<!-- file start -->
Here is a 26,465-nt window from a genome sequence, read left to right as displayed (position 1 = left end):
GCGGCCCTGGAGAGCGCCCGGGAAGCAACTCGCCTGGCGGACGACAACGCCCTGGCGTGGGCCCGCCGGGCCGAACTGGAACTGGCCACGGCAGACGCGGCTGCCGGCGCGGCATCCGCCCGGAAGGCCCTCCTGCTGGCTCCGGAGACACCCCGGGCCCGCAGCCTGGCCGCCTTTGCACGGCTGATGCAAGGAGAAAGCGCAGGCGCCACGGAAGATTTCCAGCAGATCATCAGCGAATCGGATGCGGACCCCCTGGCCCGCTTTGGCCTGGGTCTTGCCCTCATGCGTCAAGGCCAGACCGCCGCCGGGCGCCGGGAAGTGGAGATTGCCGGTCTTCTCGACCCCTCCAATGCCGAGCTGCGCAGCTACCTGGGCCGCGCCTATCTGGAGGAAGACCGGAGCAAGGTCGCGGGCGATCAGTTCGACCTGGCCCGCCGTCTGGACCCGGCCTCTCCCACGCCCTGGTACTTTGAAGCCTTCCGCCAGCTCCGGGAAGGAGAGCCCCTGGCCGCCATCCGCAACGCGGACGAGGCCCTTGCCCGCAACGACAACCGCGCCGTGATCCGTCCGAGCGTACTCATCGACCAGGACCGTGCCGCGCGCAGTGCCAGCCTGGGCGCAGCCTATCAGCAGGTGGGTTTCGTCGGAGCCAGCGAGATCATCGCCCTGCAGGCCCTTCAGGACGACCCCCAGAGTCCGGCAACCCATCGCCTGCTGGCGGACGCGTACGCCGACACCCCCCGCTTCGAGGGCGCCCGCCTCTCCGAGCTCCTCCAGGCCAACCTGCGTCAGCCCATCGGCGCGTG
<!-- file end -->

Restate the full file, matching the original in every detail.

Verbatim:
Here is a 26,465-nt window from a genome sequence, read left to right as displayed (position 1 = left end):
GCGGCCCTGGAGAGCGCCCGGGAAGCAACTCGCCTGGCGGACGACAACGCCCTGGCGTGGGCCCGCCGGGCCGAACTGGAACTGGCCACGGCAGACGCGGCTGCCGGCGCGGCATCCGCCCGGAAGGCCCTCCTGCTGGCTCCGGAGACACCCCGGGCCCGCAGCCTGGCCGCCTTTGCACGGCTGATGCAAGGAGAAAGCGCAGGCGCCACGGAAGATTTCCAGCAGATCATCAGCGAATCGGATGCGGACCCCCTGGCCCGCTTTGGCCTGGGTCTTGCCCTCATGCGTCAAGGCCAGACCGCCGCCGGGCGCCGGGAAGTGGAGATTGCCGGTCTTCTCGACCCCTCCAATGCCGAGCTGCGCAGCTACCTGGGCCGCGCCTATCTGGAGGAAGACCGGAGCAAGGTCGCGGGCGATCAGTTCGACCTGGCCCGCCGTCTGGACCCGGCCTCTCCCACGCCCTGGTACTTTGAAGCCTTCCGCCAGCTCCGGGAAGGAGAGCCCCTGGCCGCCATCCGCAACGCGGACGAGGCCCTTGCCCGCAACGACAACCGCGCCGTGATCCGTCCGAGCGTACTCATCGACCAGGACCGTGCCGCGCGCAGTGCCAGCCTGGGCGCAGCCTATCAGCAGGTGGGTTTCGTCGGAGCCAGCGAGATCATCGCCCTGCAGGCCCTTCAGGACGACCCCCAGAGTCCGGCAACCCATCGCCTGCTGGCGGACGCGTACGCCGACACCCCCCGCTTCGAGGGCGCCCGCCTCTCCGAGCTCCTCCAGGCCAACCTGCGTCAGCCCATCGGCGCGTG